When the men of Ai turned back and looked, behold, the smoke of the city ascended to the sky, and they had no place to flee this way or that, for the people who had been fleeing to the wilderness turned against the pursuers. 21 When Joshua and all Israel saw that the men in ambush had captured the city and that the smoke of the city ascended, they turned back and slew the men of Ai. 22 And the others came out from the city to encounter them, so that they were trapped in the midst of Israel, some on this side and some on that side; and they slew them until no one was left of those who survived or escaped.

D.  (:23) Capture of King of Ai

But they took alive the king of Ai and brought him to Joshua.”


A.  (:24) Complete Slaughter of rest of population of Ai

Now it came about when Israel had finished killing all the inhabitants of Ai in

the field in the wilderness where they pursued them, and all of them were fallen

 by the edge of the sword until they were destroyed, then all Israel returned to Ai

and struck it with the edge of the sword.”

B.  (:25) Impressive Total Body Count – Nobody Escaped

And all who fell that day, both men and women, were 12,000 –

all the people of Ai.”

C.  (:26) Significance of the Sign of the Javelin

For Joshua did not withdraw his hand with which he stretched out the javelin

until he had utterly destroyed all the inhabitants of Ai.”

Richard Hess: There are three points:

(1)  the word of God, and thus the LORD himself, is responsible for the Israelite victory;

(2)  Joshua’s success is due to his faith in that word and his obedience to it; and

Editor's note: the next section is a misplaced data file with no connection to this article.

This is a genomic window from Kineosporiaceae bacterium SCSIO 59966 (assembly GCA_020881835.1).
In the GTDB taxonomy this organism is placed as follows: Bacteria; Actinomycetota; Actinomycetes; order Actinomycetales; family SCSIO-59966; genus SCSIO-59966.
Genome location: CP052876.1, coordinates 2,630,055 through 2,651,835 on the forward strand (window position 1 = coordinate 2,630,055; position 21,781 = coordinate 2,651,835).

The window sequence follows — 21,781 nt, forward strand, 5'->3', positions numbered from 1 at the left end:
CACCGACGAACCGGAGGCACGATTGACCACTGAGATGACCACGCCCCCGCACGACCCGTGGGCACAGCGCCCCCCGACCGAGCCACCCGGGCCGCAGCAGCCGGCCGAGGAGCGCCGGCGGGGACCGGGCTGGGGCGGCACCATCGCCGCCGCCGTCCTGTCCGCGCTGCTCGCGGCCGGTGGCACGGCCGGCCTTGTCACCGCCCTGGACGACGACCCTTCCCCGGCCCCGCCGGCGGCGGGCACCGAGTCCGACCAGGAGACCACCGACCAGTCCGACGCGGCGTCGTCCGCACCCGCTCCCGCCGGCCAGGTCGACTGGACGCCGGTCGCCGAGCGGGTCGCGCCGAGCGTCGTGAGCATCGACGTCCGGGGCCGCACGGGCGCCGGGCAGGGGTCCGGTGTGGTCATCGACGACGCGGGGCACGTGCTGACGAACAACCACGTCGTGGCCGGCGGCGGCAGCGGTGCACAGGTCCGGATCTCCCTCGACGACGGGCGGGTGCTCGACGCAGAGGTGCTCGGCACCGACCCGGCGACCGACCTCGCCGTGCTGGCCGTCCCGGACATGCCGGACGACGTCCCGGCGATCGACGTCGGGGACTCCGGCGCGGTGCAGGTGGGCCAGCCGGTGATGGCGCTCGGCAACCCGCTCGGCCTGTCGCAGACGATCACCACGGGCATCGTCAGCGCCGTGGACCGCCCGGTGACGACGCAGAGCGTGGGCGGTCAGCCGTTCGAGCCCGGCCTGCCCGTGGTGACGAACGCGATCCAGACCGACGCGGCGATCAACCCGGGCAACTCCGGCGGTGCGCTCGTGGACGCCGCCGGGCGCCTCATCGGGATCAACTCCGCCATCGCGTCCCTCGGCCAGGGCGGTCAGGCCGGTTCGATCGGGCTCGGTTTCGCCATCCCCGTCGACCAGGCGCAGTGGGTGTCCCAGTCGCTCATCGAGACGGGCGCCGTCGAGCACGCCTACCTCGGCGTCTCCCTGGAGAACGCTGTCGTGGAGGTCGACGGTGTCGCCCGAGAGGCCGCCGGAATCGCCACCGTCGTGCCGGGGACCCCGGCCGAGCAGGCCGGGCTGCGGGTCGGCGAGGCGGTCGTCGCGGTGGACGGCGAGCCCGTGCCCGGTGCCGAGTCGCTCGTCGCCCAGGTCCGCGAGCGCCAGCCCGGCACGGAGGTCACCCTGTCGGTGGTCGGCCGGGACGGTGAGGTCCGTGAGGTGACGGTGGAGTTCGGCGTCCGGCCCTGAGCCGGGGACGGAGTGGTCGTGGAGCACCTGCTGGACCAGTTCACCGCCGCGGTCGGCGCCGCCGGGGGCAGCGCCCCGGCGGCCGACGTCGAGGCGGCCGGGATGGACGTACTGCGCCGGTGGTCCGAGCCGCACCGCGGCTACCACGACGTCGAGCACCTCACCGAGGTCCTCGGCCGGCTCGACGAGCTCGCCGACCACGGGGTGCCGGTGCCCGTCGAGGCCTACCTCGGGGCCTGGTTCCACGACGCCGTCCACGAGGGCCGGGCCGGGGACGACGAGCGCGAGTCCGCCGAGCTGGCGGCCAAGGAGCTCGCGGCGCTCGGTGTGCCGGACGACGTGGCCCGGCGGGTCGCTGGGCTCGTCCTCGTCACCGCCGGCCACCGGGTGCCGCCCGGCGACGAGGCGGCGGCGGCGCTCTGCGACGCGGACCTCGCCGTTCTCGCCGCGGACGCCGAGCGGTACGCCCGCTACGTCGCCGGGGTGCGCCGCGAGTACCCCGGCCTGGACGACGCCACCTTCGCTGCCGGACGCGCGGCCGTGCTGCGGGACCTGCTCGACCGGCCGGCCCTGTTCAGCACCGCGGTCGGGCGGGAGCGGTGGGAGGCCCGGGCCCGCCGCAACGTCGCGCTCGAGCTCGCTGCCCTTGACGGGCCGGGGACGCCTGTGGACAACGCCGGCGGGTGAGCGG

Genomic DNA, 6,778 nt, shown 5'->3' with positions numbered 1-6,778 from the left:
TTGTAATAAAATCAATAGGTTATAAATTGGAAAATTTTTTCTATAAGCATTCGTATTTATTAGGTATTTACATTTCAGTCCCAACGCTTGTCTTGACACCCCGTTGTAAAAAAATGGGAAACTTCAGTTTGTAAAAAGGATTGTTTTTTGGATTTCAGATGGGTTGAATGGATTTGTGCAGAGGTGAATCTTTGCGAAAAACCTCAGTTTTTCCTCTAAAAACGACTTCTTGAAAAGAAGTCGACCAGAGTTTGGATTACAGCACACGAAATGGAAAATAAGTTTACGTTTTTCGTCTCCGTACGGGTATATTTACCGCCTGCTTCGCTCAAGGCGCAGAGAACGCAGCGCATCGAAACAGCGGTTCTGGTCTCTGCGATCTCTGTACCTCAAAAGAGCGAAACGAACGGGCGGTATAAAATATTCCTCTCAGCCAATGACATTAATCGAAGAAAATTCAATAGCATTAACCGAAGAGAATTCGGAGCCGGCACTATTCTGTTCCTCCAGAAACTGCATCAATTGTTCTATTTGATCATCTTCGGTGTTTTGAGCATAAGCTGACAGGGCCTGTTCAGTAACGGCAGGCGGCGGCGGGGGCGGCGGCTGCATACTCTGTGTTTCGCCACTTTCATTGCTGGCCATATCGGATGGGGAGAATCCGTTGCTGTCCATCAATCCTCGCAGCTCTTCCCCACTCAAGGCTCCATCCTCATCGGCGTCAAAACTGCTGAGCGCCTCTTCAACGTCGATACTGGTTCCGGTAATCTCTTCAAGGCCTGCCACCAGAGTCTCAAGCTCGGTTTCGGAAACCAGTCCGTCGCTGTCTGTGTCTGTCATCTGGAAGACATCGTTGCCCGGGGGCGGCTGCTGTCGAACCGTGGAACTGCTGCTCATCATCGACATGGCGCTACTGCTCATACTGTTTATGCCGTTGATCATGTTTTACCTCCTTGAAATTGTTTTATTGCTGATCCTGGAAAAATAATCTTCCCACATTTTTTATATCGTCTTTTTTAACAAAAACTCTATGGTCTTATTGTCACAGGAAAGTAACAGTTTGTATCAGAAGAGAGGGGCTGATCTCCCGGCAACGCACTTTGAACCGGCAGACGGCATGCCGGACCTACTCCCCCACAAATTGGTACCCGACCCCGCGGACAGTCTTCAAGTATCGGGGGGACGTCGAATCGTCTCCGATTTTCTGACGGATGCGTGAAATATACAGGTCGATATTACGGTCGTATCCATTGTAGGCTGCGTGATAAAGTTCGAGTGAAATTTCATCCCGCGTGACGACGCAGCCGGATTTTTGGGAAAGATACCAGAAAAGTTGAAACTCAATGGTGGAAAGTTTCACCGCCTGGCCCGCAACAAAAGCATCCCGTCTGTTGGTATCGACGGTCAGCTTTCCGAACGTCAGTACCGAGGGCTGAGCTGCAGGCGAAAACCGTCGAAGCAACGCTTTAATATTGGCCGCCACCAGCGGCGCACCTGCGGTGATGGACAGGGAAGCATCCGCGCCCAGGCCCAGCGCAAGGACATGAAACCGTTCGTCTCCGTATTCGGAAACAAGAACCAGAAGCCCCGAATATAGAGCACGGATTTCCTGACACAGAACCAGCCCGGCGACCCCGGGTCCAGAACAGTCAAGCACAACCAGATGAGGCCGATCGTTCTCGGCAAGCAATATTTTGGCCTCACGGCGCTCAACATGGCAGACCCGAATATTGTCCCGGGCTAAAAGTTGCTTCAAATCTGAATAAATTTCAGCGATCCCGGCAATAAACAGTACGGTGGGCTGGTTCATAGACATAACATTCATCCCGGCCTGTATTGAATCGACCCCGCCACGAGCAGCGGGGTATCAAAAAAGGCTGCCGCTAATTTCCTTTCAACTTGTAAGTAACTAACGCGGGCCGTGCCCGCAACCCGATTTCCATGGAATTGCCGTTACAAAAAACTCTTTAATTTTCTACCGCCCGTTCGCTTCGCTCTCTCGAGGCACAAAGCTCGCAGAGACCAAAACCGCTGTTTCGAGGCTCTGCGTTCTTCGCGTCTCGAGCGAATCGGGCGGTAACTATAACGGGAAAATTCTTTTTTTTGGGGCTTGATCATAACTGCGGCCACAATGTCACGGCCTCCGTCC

(3)  although the battle and its victory can be described in human terms and understood as the result of successful strategy, Israel’s victory is no less a miracle than its earlier success at Jericho or the previous generation’s defeat of Egypt at the Red Sea.

Robert Hubbard: As for Joshua, the narrator adds, he does not lower the symbolic scimitar until “he” has “utterly destroyed” (ḥaram hi.) all Ai’s inhabitants (v. 26). The comment implies that, as Israel’s leader, ultimate responsibility for the execution of ḥerem falls on his shoulders. The crescent-shaped sword represents “both human signal and medium of divinely assisted victory.”  It symbolizes a key theological theme in Joshua: divine promise and empowerment working in concert with human planning and execution.

D.  (:27-29) Taking Care of Business

  1. (:27)  Legitimate Spoil

Israel took only the cattle and the spoil of that city

as plunder for themselves, according to the word of the Lord

which He had commanded Joshua.”

Richard Hess: The Israelites acquired booty. Why here but not at Jericho? Perhaps the attack on Jericho, as the initial assault in Canaan, symbolized the dedication of all the land to God. Once this had taken place, booty was permitted. A second reason recalls Achan’s sin. The first destruction and its plunder formed a divine test to determine whether or not Israel would obey God. The attackers of Ai passed this test. Therefore, it was not necessary to forbid them the spoils of battle. Furthermore, the mention of livestock recalls the precarious situation in which Israel now found itself. God no longer provided manna as he had done in the wilderness. Instead, Israel had to find its own food. Even here God provided: he gave his people the livestock, and so provided for their needs.

  1. (:28)  End of Ai  (Amen!)

So Joshua burned Ai and made it a heap forever,

a desolation until this day.”

  1. (:29a)  Humiliation of the King  (Deut. 21: 22, 23)

And he hanged the king of Ai on a tree until evening; and at sunset

 Joshua gave command and they took his body down from the tree, and